What is Knowledge Management?
Knowledge management is the process by which the organisation generates resources from its intellectual or knowledge-based assets. These resources or “wealth”, result when an organisation uses knowledge to create more efficient and effective processes. As in the case of re-engineering, it has an outcome impact because it can decrease the organisation’s costs and it also can help reduce the cycle time and workflows of operations, which may improve productivity of an organisation. In other words, it enables the organisation to produce more services and products using the same or less amount of time. This “wealth” is created in the organisation when strategic information is used to generate new knowledge. This knowledge allows the organisation to develop new capabilities, design new products and services, and improve existing products and services.
At i-kno, we believe in a second definition of knowledge management. This refers to anything intangible or without physical extent that has value or can add value and can therefore be measured, and that is entrenched in people or derived from processes, systems, and culture associated with an organisation. This may include individual knowledge, intellectual property, licences, and forms of organisational knowledge such as databases workflows and process know-how.
Why knowledge management?
The choice of the most appropriate way to organise organisational or business memory depends on why and how it is used in other words what is the objective or desired result in implementing a KM process or processes and how will it align itself with the overall organisational or business strategy?
The main function of an organisational memory is to enhance the competitiveness of the organisation by improving the way in which it manages its knowledge. The idea of learning organisations is relevant in this context. Also pertinent is the view that “knowledge assets” or knowledge wealth, as well as the continuous learning ability of an organisation, are a company’s main sources of innovation and a competitive advantage.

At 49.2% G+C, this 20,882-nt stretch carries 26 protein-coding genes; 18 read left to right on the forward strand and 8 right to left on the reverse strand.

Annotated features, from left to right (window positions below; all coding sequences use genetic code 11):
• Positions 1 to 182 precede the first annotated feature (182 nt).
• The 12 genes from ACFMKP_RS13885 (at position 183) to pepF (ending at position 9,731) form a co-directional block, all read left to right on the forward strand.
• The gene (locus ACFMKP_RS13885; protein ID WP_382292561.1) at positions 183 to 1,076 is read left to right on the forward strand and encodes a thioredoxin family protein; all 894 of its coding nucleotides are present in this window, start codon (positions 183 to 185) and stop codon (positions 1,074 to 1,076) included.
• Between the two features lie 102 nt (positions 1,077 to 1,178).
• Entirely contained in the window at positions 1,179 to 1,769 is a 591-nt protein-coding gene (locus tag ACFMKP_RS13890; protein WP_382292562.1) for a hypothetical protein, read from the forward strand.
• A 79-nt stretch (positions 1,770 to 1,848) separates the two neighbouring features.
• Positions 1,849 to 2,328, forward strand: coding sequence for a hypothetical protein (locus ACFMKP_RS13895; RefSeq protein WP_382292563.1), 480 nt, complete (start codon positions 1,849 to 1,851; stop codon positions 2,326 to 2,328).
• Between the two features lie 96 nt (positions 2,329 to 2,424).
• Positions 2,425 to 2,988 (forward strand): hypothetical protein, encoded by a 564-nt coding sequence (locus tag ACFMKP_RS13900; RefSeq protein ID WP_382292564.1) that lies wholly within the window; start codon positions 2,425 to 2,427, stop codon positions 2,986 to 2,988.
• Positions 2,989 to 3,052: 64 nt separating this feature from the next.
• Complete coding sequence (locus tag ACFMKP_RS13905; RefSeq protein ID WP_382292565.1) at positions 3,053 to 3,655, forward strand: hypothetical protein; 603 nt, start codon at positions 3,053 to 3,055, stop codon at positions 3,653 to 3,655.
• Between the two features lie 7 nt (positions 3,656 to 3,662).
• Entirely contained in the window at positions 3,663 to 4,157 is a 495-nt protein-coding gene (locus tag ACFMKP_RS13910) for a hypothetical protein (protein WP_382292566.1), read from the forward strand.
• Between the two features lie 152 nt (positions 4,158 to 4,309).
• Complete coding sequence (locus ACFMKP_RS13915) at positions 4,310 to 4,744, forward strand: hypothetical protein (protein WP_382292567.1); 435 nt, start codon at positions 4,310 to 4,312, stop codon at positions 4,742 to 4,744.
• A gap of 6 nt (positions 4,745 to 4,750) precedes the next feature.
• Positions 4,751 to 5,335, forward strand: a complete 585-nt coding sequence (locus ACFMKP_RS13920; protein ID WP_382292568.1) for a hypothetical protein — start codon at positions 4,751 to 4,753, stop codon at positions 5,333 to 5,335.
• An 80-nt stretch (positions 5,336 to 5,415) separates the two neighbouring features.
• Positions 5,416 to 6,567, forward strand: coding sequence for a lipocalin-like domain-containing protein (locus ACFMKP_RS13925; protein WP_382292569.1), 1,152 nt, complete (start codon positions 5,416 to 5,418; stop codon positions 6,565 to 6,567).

Therefore i-Kno utilises four basic knowledge processes:
- Constructing new knowledge. Companies survive through constant progress made by developing new knowledge based on creative ideas, the study of past successes and failures (lessons learnt), and daily experiences. Organisational memories can support these processes by recording failures (lessons learnt) and successes. The other way of constructing knowledge is to “tap into the expertise of its own employees” – a technique popularised by Japanese strategist Ikujiro Nonaka which seeks to convert the tacit knowledge that exists within employees’ minds into explicit knowledge. This is a technique that is currently used by most private and public organisations globally, and involves tools such as setting up a Community of Practice and other KM methodologies such as After Action Reviews, Lessons learnt and developing Peer Processes and using narrative as a means of extracting, recording and sharing tacit knowledge that has been made explicit.